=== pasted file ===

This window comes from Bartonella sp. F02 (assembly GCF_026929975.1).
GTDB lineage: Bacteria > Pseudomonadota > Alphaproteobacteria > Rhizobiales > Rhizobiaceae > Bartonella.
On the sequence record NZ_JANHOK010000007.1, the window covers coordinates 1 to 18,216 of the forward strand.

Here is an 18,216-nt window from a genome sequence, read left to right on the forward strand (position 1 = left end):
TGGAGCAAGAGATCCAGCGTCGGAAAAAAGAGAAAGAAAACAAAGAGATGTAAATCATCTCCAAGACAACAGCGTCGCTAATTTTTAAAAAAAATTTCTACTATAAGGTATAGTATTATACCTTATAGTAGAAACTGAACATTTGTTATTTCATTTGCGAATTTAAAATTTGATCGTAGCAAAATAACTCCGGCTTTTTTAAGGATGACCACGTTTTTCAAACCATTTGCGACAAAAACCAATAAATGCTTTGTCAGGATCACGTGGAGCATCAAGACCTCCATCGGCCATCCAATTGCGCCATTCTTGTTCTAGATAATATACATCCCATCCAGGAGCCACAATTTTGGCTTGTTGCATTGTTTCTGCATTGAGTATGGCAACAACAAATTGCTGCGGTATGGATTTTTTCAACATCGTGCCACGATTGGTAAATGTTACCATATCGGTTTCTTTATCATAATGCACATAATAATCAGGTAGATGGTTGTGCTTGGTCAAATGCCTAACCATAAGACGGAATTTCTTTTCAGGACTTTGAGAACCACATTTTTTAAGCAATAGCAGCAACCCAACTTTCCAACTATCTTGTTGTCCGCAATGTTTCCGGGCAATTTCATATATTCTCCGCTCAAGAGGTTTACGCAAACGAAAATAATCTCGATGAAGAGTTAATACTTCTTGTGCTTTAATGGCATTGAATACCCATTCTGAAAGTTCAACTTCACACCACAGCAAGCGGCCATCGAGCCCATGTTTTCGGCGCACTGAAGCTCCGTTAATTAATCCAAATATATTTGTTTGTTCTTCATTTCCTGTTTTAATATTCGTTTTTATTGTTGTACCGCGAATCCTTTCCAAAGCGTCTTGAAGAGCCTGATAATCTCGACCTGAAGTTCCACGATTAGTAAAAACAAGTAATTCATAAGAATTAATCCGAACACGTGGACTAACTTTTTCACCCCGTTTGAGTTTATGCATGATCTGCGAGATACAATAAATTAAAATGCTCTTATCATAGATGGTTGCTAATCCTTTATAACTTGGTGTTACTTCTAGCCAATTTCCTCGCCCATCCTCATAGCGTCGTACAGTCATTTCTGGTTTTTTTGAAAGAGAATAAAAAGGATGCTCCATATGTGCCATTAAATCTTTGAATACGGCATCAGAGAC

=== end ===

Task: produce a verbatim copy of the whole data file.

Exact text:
This window comes from Bartonella sp. F02 (assembly GCF_026929975.1).
GTDB lineage: Bacteria > Pseudomonadota > Alphaproteobacteria > Rhizobiales > Rhizobiaceae > Bartonella.
On the sequence record NZ_JANHOK010000007.1, the window covers coordinates 1 to 18,216 of the forward strand.

Here is an 18,216-nt window from a genome sequence, read left to right on the forward strand (position 1 = left end):
TGGAGCAAGAGATCCAGCGTCGGAAAAAAGAGAAAGAAAACAAAGAGATGTAAATCATCTCCAAGACAACAGCGTCGCTAATTTTTAAAAAAAATTTCTACTATAAGGTATAGTATTATACCTTATAGTAGAAACTGAACATTTGTTATTTCATTTGCGAATTTAAAATTTGATCGTAGCAAAATAACTCCGGCTTTTTTAAGGATGACCACGTTTTTCAAACCATTTGCGACAAAAACCAATAAATGCTTTGTCAGGATCACGTGGAGCATCAAGACCTCCATCGGCCATCCAATTGCGCCATTCTTGTTCTAGATAATATACATCCCATCCAGGAGCCACAATTTTGGCTTGTTGCATTGTTTCTGCATTGAGTATGGCAACAACAAATTGCTGCGGTATGGATTTTTTCAACATCGTGCCACGATTGGTAAATGTTACCATATCGGTTTCTTTATCATAATGCACATAATAATCAGGTAGATGGTTGTGCTTGGTCAAATGCCTAACCATAAGACGGAATTTCTTTTCAGGACTTTGAGAACCACATTTTTTAAGCAATAGCAGCAACCCAACTTTCCAACTATCTTGTTGTCCGCAATGTTTCCGGGCAATTTCATATATTCTCCGCTCAAGAGGTTTACGCAAACGAAAATAATCTCGATGAAGAGTTAATACTTCTTGTGCTTTAATGGCATTGAATACCCATTCTGAAAGTTCAACTTCACACCACAGCAAGCGGCCATCGAGCCCATGTTTTCGGCGCACTGAAGCTCCGTTAATTAATCCAAATATATTTGTTTGTTCTTCATTTCCTGTTTTAATATTCGTTTTTATTGTTGTACCGCGAATCCTTTCCAAAGCGTCTTGAAGAGCCTGATAATCTCGACCTGAAGTTCCACGATTAGTAAAAACAAGTAATTCATAAGAATTAATCCGAACACGTGGACTAACTTTTTCACCCCGTTTGAGTTTATGCATGATCTGCGAGATACAATAAATTAAAATGCTCTTATCATAGATGGTTGCTAATCCTTTATAACTTGGTGTTACTTCTAGCCAATTTCCTCGCCCATCCTCATAGCGTCGTACAGTCATTTCTGGTTTTTTTGAAAGAGAATAAAAAGGATGCTCCATATGTGCCATTAAATCTTTGAATACGGCATCAGAGAC